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Officer Involved In Eric Garner Chokehold Death Meets With Grand Jury

NEW YORK (CBSNewYork/AP) -- A grand jury heard testimony Friday from a police officer involved in the chokehold death of an Eric Garner on Staten Island -- in a development signaling that it could be close to deciding whether he should face criminal charges in the volatile case.

Officer Daniel Pantaleo spent about two hours giving the Staten Island panel his account of the videotaped death of Garner, said the officer's attorney, Stuart London.

``We're thankful that they listened intently to his testimony,'' London said.

The grand jury began hearing evidence in late September. A spokesman for Staten Island District Attorney Daniel Donovan declined to comment on when it is expected to vote on whether to indict the officer, but a decision is expected before the end of the year.

Garner, a 43-year-old father of six, died after he had been stopped by police for allegedly selling loose, untaxed cigarettes.

Pantaleo and other NYPD officers stopped Garner on the street in Tompkinsville, Staten Island. A video shot by an onlooker and widely watched on the Internet showed Garner telling the officers to leave him alone and refusing to be handcuffed.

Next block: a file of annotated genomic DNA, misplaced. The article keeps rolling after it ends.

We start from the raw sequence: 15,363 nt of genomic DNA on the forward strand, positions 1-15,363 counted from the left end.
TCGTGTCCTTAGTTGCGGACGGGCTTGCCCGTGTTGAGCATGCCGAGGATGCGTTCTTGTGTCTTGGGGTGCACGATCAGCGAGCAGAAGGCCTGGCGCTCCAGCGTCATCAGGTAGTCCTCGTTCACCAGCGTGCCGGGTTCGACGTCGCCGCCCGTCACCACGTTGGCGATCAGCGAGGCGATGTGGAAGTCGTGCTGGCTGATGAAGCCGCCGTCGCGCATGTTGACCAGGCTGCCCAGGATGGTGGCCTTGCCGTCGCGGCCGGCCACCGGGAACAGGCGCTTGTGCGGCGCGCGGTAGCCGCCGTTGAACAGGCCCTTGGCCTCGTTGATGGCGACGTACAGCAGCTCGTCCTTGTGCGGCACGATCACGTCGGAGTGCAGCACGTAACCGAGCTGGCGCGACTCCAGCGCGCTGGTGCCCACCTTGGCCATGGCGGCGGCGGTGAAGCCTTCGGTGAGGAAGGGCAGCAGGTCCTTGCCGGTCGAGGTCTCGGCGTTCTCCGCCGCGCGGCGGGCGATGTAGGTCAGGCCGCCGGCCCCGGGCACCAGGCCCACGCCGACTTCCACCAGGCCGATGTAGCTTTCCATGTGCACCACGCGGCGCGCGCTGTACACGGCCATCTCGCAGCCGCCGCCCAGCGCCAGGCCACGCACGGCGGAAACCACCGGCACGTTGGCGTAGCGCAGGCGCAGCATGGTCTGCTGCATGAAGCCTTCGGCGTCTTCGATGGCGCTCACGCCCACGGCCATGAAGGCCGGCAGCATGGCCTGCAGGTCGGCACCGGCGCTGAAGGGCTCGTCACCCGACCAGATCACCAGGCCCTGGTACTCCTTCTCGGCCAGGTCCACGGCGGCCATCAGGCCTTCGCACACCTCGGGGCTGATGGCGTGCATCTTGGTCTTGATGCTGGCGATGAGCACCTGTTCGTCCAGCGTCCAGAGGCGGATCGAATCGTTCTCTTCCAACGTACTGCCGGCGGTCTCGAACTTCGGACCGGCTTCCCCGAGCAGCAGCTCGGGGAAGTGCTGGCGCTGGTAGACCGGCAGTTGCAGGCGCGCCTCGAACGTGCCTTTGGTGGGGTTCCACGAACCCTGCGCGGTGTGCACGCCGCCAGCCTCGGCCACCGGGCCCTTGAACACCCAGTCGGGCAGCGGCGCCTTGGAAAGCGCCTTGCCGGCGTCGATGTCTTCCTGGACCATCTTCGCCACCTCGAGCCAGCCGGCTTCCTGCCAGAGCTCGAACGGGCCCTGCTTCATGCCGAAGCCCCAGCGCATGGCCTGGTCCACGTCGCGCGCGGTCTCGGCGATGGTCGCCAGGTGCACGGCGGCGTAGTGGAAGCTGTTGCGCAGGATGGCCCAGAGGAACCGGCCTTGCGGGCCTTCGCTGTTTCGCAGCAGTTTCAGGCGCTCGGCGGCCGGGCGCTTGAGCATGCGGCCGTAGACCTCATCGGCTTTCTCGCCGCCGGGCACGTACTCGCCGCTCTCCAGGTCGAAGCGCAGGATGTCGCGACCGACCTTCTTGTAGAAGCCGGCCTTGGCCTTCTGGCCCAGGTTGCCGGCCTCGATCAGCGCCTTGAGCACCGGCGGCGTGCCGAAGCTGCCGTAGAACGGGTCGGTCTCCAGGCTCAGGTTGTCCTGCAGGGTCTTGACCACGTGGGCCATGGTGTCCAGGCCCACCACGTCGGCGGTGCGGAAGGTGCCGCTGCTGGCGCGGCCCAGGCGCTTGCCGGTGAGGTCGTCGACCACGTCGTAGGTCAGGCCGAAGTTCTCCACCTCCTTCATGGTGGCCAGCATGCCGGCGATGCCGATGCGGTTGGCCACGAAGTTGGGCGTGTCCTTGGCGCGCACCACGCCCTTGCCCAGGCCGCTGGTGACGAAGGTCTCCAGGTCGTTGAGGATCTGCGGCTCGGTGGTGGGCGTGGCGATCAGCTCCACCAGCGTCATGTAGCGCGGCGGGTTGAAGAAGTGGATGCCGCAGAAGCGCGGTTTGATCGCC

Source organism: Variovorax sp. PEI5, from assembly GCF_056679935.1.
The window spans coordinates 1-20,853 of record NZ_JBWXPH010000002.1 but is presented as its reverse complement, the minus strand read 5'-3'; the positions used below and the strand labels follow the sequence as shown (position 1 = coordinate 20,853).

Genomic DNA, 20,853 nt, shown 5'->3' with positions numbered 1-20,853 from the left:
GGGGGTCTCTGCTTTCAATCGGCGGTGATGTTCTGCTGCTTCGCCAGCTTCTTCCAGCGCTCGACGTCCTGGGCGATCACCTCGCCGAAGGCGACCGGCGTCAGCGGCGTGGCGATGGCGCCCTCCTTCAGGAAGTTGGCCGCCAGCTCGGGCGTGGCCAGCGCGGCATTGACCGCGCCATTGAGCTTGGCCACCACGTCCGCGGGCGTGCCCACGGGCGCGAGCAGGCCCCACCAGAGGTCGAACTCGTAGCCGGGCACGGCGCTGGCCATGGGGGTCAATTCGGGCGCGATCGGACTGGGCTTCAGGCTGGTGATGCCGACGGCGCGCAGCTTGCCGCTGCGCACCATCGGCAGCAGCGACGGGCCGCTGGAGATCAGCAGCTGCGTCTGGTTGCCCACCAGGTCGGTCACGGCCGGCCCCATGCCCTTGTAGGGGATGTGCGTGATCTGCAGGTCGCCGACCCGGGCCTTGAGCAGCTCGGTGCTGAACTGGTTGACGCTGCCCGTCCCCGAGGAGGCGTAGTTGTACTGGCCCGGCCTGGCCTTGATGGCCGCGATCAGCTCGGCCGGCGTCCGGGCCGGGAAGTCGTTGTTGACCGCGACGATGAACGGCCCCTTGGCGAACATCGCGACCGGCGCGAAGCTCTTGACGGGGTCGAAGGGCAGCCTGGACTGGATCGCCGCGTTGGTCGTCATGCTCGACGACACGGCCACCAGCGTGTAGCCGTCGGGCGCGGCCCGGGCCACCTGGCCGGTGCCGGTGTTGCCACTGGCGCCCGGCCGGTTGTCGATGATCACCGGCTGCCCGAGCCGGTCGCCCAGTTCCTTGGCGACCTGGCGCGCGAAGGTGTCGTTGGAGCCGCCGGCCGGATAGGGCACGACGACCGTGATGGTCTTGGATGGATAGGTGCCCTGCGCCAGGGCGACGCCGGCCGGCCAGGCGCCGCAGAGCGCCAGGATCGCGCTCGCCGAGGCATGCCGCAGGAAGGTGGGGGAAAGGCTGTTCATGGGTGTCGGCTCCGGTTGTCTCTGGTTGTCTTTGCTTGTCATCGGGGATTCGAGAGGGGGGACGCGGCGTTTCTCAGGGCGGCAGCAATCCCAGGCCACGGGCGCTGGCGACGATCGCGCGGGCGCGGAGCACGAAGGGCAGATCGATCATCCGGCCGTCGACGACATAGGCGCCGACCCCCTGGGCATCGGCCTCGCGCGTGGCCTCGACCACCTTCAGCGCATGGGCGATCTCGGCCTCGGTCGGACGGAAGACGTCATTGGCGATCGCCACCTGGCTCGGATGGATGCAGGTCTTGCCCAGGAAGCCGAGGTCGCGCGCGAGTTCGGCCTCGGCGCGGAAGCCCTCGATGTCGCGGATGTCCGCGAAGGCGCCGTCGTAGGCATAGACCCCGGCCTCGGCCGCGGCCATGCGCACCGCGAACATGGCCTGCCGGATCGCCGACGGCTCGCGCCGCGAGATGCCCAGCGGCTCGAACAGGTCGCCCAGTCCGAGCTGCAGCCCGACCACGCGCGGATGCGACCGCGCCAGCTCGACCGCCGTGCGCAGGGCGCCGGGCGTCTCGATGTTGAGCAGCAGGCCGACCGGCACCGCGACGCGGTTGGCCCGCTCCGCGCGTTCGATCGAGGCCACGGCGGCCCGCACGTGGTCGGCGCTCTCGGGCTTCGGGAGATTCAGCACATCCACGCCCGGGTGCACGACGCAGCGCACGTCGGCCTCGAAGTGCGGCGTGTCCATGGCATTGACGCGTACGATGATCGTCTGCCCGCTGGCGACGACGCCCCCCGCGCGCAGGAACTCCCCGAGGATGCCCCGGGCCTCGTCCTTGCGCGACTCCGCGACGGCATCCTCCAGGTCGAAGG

Pantaleo responded by wrapping his arm around Garner's neck in an apparent chokehold, which is banned under NYPD policy. The heavyset Garner, who had asthma, is heard gasping, ``I can't breathe.'' He later was pronounced dead at a hospital.

The medical examiner's office ruled Garner's death a homicide, caused by the officer's chokehold as well chest and neck compressions and prone positioning "during physical restraint by police." Asthma, heart disease and obesity were contributing factors, the medical examiner said.

An expert forensic pathologist hired by Garner's family, Dr. Michael Baden, agreed with the medical examiner's findings, saying there was hemorrhaging on Garner's neck indicative of neck compressions.

Police union officials and Pantaleo's lawyer have argued that the officer used a takedown move taught by the police department, not a chokehold, and that Garner's poor health was the main reason he died.

Garner's family plans to sue the city, the NYPD and Pantaleo for $75 million.

The Garner case has drawn comparisons to the fatal police shooting of Michael Brown in Ferguson, Missouri, where another grand jury is considering criminal charges. Both cases have sparked protests and calls for federal prosecutors to bring civil rights charges against police.

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